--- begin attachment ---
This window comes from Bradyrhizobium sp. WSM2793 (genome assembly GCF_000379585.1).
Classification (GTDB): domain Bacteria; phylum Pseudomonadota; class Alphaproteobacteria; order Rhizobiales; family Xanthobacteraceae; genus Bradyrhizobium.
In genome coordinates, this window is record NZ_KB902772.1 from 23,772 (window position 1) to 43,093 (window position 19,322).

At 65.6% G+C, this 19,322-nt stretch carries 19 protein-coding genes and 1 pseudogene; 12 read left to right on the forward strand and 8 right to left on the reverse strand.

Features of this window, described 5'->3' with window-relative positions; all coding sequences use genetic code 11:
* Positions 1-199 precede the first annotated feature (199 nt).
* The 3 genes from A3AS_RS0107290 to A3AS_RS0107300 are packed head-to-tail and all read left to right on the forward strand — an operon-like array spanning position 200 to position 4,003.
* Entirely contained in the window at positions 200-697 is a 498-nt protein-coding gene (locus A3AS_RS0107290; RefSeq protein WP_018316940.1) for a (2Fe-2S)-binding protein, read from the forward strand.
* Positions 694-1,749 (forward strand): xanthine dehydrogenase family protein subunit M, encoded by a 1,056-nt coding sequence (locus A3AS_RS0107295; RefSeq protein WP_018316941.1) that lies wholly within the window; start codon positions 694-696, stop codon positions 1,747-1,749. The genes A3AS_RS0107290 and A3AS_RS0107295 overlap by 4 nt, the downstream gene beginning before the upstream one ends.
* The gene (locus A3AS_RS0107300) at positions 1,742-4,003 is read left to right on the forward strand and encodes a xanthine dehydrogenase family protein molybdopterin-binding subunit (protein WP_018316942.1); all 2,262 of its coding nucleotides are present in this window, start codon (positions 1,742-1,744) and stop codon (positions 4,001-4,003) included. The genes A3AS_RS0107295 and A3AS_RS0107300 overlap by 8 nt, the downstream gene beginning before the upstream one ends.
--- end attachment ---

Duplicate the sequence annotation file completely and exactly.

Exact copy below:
This window comes from Bradyrhizobium sp. WSM2793 (genome assembly GCF_000379585.1).
Classification (GTDB): domain Bacteria; phylum Pseudomonadota; class Alphaproteobacteria; order Rhizobiales; family Xanthobacteraceae; genus Bradyrhizobium.
In genome coordinates, this window is record NZ_KB902772.1 from 23,772 (window position 1) to 43,093 (window position 19,322).

At 65.6% G+C, this 19,322-nt stretch carries 19 protein-coding genes and 1 pseudogene; 12 read left to right on the forward strand and 8 right to left on the reverse strand.

Features of this window, described 5'->3' with window-relative positions; all coding sequences use genetic code 11:
* Positions 1-199 precede the first annotated feature (199 nt).
* The 3 genes from A3AS_RS0107290 to A3AS_RS0107300 are packed head-to-tail and all read left to right on the forward strand — an operon-like array spanning position 200 to position 4,003.
* Entirely contained in the window at positions 200-697 is a 498-nt protein-coding gene (locus A3AS_RS0107290; RefSeq protein WP_018316940.1) for a (2Fe-2S)-binding protein, read from the forward strand.
* Positions 694-1,749 (forward strand): xanthine dehydrogenase family protein subunit M, encoded by a 1,056-nt coding sequence (locus A3AS_RS0107295; RefSeq protein WP_018316941.1) that lies wholly within the window; start codon positions 694-696, stop codon positions 1,747-1,749. The genes A3AS_RS0107290 and A3AS_RS0107295 overlap by 4 nt, the downstream gene beginning before the upstream one ends.
* The gene (locus A3AS_RS0107300) at positions 1,742-4,003 is read left to right on the forward strand and encodes a xanthine dehydrogenase family protein molybdopterin-binding subunit (protein WP_018316942.1); all 2,262 of its coding nucleotides are present in this window, start codon (positions 1,742-1,744) and stop codon (positions 4,001-4,003) included. The genes A3AS_RS0107295 and A3AS_RS0107300 overlap by 8 nt, the downstream gene beginning before the upstream one ends.